select i.*, substring_index(group_concat(distinct pa.country order by rsi.date_added desc),',',-1) as source_country
from inventory_item_manage i
left outer join sheffields_2017.receiving_shipments_item_has_inventory_item hrsi on i.id = hrsi.inventory_item_id
left outer join sheffields_2017.receiving_shipments_item rsi on rsi.id = hrsi.receiving_shipments_item_id
left outer join sheffields_2017.po on rsi.po_id = po.id
left outer join sheffields_2017.po_address pa on pa.po_id = po.id
where i.inventory_id = '1495'
group by i.id
Scarification: Soak in water, let stand in water for 24 hours
Stratification: warm stratify for 180 days, cold stratify for 60 days
Germination: sow 1/4 deep, tamp the soil, mulch the seed bed| sow seed 3/8" deep, tamp the soil, mulch the seed bed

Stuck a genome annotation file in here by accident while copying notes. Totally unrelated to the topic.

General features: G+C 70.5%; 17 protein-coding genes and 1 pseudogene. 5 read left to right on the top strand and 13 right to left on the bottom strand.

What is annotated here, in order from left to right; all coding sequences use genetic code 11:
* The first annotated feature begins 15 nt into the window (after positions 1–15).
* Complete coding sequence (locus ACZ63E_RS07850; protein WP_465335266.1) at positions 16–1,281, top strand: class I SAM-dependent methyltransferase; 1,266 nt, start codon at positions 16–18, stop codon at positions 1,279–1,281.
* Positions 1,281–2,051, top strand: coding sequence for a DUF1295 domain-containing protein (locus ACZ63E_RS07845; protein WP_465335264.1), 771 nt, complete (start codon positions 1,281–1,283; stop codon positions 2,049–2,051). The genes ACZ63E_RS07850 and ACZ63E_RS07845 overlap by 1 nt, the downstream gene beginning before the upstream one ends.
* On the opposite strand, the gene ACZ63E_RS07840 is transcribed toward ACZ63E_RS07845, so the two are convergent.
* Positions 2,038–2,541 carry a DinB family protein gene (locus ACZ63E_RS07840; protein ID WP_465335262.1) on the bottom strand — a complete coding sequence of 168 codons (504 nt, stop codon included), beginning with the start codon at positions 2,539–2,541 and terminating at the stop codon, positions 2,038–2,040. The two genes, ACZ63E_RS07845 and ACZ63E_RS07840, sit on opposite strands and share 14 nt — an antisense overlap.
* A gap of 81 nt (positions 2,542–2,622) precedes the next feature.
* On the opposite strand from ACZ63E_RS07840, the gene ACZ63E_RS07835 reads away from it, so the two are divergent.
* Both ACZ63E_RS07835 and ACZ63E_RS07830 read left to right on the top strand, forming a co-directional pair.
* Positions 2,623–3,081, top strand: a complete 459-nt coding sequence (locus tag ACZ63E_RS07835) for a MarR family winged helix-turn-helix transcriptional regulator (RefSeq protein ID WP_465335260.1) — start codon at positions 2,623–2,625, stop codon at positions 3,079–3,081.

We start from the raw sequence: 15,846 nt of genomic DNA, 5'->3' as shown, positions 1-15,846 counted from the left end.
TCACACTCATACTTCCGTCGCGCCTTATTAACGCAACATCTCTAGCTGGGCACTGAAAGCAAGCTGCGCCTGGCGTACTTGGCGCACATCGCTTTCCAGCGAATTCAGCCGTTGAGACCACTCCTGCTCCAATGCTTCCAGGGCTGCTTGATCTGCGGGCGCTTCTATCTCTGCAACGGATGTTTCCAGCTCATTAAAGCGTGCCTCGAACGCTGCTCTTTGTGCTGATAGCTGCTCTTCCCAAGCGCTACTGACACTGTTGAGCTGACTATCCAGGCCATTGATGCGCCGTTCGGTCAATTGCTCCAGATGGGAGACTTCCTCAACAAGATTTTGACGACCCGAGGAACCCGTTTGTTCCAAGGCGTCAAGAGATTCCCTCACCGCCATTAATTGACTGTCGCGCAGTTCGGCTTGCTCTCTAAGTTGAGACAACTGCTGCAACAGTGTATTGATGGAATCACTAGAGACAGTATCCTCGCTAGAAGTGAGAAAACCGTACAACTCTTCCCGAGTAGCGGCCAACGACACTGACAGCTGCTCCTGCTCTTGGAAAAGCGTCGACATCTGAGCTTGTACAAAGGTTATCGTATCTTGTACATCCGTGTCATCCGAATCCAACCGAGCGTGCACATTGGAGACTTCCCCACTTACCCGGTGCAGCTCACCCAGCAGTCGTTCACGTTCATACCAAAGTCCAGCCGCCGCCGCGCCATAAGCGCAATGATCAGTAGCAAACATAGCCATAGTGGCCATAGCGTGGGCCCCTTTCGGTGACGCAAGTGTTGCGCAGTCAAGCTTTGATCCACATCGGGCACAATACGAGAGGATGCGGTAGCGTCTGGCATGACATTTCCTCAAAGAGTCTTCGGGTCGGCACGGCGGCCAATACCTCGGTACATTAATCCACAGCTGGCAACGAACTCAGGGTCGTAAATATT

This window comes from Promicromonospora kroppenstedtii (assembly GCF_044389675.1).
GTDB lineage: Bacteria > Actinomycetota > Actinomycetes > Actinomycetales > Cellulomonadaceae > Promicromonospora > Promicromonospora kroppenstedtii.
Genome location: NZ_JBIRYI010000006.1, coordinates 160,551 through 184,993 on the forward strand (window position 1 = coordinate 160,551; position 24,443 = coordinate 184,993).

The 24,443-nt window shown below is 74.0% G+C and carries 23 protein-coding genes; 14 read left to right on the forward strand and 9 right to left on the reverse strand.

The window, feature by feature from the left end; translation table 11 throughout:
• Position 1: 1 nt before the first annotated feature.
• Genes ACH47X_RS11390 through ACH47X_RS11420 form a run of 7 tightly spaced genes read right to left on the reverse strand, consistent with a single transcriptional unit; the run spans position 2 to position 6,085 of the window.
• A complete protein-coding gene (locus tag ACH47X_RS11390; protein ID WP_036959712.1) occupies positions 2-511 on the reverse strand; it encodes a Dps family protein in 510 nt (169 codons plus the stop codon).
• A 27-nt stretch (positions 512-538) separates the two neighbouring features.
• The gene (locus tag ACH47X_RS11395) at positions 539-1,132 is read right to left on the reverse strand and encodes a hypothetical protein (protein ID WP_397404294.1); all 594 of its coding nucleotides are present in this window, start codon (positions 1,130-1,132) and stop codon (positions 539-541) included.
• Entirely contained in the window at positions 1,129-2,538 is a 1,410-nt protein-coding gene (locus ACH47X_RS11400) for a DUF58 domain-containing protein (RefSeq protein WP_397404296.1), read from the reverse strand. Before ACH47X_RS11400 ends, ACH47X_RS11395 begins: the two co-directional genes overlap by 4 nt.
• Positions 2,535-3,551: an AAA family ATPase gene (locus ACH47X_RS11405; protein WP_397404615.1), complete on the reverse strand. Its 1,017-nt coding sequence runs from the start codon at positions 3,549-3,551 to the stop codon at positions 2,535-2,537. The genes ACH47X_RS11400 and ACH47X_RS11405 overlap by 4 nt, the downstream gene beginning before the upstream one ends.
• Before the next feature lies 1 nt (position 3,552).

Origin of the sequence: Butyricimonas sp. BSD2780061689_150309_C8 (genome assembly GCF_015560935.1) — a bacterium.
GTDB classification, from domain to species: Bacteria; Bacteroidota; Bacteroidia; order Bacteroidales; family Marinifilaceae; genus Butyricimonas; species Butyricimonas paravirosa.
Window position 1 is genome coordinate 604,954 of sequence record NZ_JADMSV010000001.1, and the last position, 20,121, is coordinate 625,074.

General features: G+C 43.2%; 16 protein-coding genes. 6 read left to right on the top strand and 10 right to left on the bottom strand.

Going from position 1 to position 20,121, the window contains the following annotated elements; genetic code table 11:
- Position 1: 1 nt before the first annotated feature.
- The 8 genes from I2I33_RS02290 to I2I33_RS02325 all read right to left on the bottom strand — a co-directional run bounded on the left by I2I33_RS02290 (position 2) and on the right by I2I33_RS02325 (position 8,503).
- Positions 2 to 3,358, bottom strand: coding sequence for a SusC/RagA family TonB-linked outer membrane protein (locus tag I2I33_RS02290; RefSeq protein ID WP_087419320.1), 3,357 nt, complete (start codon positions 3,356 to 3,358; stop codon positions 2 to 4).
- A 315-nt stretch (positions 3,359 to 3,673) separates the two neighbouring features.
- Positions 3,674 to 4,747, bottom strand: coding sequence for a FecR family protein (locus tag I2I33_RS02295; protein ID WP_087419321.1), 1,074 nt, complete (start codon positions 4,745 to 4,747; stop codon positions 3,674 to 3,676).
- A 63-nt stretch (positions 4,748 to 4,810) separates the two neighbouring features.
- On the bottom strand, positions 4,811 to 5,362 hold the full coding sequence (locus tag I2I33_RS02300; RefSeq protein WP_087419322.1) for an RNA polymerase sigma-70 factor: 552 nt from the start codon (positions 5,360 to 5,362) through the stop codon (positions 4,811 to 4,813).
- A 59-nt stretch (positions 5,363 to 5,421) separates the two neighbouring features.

Looking for a small tree or multistemmed shrub that thrives in most soils and sun or shade? Check out Viburnum prunifolium, also known as blackhaw, blackhaw viburnum, sweet haw, or stag bush. This deciduous plant is native to southeastern North America, from Connecticut to Texas, and features creamy white flowers in flat-topped clusters and 1/2 inch berries that start pinkish and finish a stunning bluish black. The fruit is used in preserves, and the plant provides great fall color and early winter food for birds. Medicinally, the bark of the blackhaw tree has been used for centuries to treat gynecological conditions, including menstrual cramps and menopause. Black haw also has antispasmodic properties and has been used to treat digestive cramps and bile ducts. Please note, black haw is not currently on the FDA's "generally recognized as safe list," and pregnant women should avoid it until their third trimester.